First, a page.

Business, Legal & Accounting Glossary
A bank is a financial institution that accepts deposits from the public and creates credit.
n. 1) an officially chartered institution empowered to receive deposits, make loans, and provide checking and savings account services, all at a profit. In the United States banks must be organized under strict requirements by either the federal or a state government. Banks receive funds for loans from the Federal Reserve System provided they meet safe standards of operation and have sufficient financial reserves. Bank accounts are insured up to $100,000 per account by the Federal Deposit Insurance Corporation. Most banks are so-called “commercial” banks with broad powers. In the east and midwest there are some “savings” banks which are basically mutual banks owned by the depositors, concentrate on savings accounts, and place their funds in such safe investments as government bonds. Savings and loan associations have been allowed to perform some banking services under so-called deregulation in 1981, but are not full-service commercial banks and lack strict regulation. Mortgage loan brokers and thrift institutions (often industrial loan companies) are not banks and do not have insurance and governmental control. Severe losses to customers of these institutions have occurred in times of economic contraction or due to insider profiteering or outright fraud. Credit unions are not banks, but are fairly safe since they are operated by the members of the industry, union or profession of the depositors and borrowers. 2) a group of judges sitting together as an appeals court, referred to as “in bank” or “en banc.
A bank is a financial institution that accepts deposits and uses the money for lending it individuals and/or businesses, directly or indirectly. It is basically a financial intermediary that connects customers that are in need of money with those who have surplus money and desire to earn from that surplus.
Since banks play an extremely important role in a country’s financial system and economy, they are among the most highly regulated institutions.
The bank has a unique, characteristic balance sheet showing long-term assets (loans) offset by short-term liabilities (deposits). Any other company would be insolvent with the balance sheet of a bank. Resolving this mismatch of borrowers’ and savers’ time horizons is the function of a bank. Bank oversight (i.e. FDIC) tries to reduce bank failures from the inherent risk. The US bank thus faces vigorous competition, compelling it to offer a wide range of convenient services such as taking deposits, issuing checking and savings accounts, lending money, cashing checks, providing wire transfers, issuing cashiers checks, debit cards and credit cards, providing safe deposit boxes plus a network of ATMs, and offering online banking.
Almost all banks operate under a fractional reserve banking system, which allows them to hold only a fraction of the money deposited with them as a reserve and lend the rest for profit. For this reason, regulators insist that banks comply with declared minimum capital requirements, which are necessary for smooth functioning and also submit their activities for supervision. Minimum capital requirements are generally based on Basel Accords, the banking supervision recommendations issued by the Basel Committee.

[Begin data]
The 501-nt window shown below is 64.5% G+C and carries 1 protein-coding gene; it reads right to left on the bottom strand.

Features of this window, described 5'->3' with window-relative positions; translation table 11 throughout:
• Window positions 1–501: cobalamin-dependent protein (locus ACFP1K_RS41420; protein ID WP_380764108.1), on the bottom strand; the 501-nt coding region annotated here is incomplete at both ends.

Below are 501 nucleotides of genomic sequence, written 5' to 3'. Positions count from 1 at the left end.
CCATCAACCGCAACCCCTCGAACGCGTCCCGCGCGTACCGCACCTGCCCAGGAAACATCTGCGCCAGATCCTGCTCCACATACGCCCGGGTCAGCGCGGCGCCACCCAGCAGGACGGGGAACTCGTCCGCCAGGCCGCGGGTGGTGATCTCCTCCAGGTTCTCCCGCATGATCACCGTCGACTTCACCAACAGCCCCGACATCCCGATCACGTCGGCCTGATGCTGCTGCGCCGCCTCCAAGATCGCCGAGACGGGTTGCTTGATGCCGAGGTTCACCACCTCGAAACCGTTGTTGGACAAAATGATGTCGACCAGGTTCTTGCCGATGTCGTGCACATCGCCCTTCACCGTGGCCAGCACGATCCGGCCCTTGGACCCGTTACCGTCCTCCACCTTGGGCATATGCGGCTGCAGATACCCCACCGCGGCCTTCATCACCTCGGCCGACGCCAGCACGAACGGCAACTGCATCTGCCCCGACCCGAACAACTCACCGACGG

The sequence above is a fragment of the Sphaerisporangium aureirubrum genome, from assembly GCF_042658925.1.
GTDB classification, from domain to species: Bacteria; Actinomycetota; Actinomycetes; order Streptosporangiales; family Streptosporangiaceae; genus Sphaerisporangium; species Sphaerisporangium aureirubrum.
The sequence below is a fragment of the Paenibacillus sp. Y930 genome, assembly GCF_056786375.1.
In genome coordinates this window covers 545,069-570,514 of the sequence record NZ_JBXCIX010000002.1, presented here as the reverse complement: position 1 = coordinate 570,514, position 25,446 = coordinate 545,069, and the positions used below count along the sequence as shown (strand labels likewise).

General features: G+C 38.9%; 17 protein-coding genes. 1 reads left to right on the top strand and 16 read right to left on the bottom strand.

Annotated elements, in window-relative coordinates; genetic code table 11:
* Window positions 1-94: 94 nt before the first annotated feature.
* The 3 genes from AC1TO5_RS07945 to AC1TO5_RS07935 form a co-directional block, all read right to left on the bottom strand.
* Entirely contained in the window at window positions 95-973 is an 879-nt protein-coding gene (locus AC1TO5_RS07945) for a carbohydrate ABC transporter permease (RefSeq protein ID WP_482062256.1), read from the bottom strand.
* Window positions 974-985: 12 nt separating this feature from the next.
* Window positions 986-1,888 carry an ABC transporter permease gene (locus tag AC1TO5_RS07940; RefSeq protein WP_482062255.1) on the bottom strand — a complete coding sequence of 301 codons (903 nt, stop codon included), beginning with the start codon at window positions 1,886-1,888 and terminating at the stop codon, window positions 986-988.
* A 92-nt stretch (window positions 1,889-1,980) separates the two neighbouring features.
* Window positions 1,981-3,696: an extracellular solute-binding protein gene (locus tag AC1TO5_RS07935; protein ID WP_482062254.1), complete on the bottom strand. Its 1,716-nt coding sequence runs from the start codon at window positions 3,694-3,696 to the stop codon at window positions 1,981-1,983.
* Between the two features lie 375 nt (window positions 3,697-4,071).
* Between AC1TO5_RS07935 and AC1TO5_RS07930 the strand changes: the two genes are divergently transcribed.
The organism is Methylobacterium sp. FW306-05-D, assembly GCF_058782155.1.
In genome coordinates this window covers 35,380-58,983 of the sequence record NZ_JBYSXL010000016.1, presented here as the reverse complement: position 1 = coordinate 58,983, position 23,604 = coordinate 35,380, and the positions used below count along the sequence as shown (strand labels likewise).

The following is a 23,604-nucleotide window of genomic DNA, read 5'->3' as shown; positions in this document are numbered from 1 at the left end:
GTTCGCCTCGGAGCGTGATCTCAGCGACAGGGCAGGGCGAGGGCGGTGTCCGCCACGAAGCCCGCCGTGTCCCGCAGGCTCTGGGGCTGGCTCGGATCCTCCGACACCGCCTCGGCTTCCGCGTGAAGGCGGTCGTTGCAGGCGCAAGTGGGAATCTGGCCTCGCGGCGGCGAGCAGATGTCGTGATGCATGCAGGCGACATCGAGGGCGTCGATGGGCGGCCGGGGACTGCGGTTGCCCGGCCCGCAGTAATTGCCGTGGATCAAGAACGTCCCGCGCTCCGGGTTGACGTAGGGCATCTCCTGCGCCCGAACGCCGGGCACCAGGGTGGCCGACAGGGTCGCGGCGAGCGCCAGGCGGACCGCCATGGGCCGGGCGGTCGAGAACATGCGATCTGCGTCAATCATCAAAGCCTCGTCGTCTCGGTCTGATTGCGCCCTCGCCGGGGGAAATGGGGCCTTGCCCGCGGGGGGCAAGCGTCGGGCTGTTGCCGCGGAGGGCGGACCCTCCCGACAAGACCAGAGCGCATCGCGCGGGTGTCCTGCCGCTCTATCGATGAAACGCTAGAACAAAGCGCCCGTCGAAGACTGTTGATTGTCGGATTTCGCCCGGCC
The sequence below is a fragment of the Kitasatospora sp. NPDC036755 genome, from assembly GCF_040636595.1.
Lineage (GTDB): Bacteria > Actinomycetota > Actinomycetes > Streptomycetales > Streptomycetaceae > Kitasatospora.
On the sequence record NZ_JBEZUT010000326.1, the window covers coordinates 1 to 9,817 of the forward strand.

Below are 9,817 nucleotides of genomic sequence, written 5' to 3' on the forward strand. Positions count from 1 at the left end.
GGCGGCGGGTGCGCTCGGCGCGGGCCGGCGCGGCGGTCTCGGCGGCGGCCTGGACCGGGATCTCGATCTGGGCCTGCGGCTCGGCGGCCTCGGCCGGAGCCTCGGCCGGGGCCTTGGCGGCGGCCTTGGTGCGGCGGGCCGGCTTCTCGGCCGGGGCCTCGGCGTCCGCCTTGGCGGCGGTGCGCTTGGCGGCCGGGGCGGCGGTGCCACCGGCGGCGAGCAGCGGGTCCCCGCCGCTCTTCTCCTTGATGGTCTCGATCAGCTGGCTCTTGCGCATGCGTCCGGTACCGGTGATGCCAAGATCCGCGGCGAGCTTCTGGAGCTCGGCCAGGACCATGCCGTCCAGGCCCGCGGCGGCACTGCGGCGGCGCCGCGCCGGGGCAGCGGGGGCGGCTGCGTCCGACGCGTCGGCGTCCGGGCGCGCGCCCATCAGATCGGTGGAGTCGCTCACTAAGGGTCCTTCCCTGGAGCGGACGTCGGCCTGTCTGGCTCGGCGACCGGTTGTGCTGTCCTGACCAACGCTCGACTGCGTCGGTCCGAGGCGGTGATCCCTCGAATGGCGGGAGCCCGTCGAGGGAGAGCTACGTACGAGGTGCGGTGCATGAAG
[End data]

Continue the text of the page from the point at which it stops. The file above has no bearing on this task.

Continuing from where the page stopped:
Monte dei Paschi di Siena, a bank with its headquarters in Siena, Italy is the oldest bank that has been in business uninterruptedly since 1472.
The history of modern banking can be traced back to the medieval and early Renaissance Italy, particularly to the rich northern cities like Venice, Florence and Genoa. In the 14th century in Italy, banking was primarily controlled by the Bardi and Peruzzi families. The Medici Bank, established by Giovanni di Bicci de’ Medici in 1397was among the most famous banks in Italy. Bank of St. George (actually Banco di San Giorgio) set up in 1407 in Genoa, Italy, is the earliest known state deposit bank.
Etymology of the Word
The word bank originates from Middle French banque, from Old Italian banca, from Old High German banc, meaning bench or counter. During the Renaissance, the Florentine bankers used desks or counters covered by green tablecloths to transact their business, which eventually led to the use of the word banque, which was borrowed by Middle English.
The oldest pictorial representation of money-changing or banking activity is shown in a silver coin, a Greek drachm coin lying in the British Museum in London. The coin dates back to circa 350-325 BC and is from ancient Hellenic colony of Trapezus on the Black Sea, modern Trabzon. The coin depicts a banker’s table (trapeza) full of coins, whichis actually considered to be a pun of the name of the city. The word trapeze means both a table and a bank even today in Modern Greek.
The word bank may even have originated from the ancient Indian language Sanskrit. The two Sanskrit words for ‘expense’ and ‘calculation’ can be joined to form a word that sounds almost like bank. The word is still used in Modern Bangla, one of the many Indian languages derived from Sanskrit.
Expense calculations were among the biggest mathematical treatises written in 500 BC by Indian mathematicians.
Definition of Bank
Banking is specified under English Common Law as the business of conducting current accounts for clients, paying checks drawn on the banker and collecting checks for customers. However, the definition of a bank changes from one country to another.
In most Common Law jurisdictions there is a Bills of Exchange Act that sets the rules in relation to negotiable instruments (an unconditional order or promise to pay a sum of money) such as checks. The definition of the term banker is found in this Act.